Meteoritic, Asteroidal, and Theoretical Constraints on the 500 MA Disruption of the L Chondrite Parent Body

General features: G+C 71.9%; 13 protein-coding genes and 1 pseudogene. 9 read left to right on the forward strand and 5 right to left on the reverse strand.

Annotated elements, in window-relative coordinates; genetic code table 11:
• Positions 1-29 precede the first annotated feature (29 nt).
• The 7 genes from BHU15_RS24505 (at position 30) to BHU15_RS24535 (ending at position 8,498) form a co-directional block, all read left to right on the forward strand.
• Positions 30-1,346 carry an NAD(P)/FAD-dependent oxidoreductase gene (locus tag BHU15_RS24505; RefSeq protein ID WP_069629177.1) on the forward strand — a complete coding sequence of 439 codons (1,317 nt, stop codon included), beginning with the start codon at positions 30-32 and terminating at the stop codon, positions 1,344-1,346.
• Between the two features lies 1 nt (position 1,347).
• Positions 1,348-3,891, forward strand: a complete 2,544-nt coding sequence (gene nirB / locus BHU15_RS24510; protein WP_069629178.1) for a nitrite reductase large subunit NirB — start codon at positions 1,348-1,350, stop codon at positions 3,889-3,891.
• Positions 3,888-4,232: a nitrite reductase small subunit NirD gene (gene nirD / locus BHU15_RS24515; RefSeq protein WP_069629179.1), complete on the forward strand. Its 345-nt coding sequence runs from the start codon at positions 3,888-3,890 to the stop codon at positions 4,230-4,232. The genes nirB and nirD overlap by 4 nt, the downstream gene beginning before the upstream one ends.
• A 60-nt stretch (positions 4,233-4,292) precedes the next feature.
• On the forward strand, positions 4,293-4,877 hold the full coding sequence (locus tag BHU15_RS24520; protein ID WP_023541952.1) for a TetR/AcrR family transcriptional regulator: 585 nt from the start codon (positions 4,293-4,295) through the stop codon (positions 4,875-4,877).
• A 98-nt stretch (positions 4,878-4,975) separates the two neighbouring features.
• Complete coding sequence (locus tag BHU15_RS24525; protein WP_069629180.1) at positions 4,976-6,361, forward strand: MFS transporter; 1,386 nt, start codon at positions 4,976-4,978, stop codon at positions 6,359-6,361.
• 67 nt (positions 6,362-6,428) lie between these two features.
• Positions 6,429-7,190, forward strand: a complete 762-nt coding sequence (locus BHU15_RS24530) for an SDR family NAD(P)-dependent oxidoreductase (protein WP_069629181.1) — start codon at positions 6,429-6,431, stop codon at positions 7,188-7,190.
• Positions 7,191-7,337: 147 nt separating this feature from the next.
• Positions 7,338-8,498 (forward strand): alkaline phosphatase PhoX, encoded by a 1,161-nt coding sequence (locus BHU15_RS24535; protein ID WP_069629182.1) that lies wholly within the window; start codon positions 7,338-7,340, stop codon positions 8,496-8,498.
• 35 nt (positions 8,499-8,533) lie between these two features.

The high abundance of heavily shocked and degassedLchondrites with Ar-Ar ages around 500 Myr shows that theLchondrite parent body suffered a major impact 500 Myr ago. We infer from constraints on the thermal evolution of impact heated rocks after the 500-Myr event and the high abundance of shockedLchondrites that the parent body was catastrophically disrupted. The slow cooling rates of some shocked and degassedLchondrites (0.01-1°C year-1) show that they were derived from kilometer-sized impact-heated fragments or rubble piles that were ejected from near the impact point.We suggest that the catastrophic dispersion of the parent body provided some fragments with sufficiently high velocities to put them into resonances and that this initiated the orbital evolution which resulted in the high flux ofLchondrite meteoroids impacting the Earth at present. It appears likely that this was a “slow-track” type of dynamical evolution, with most objects avoiding drastic resonant changes of orbital eccentricity, and undergoing a slow random walk in orbital element space, driven by a sequence of random encounters with Mars and, later on, with the Earth. The ν6secular resonance provides a plausible mechanism to start this evolution, since fragments inserted into it in the main belt frequently have their eccentrici_ties raised to values of about 0.4, sufficient for Mars-crossing but not for Earth-crossing orbits; on the other hand, recent numerical work has shown that the 3:1 mean motion resonance leads almost always to a fast-track evolution, ending up with a solar collision or a hyperbolic ejection within a few Myr.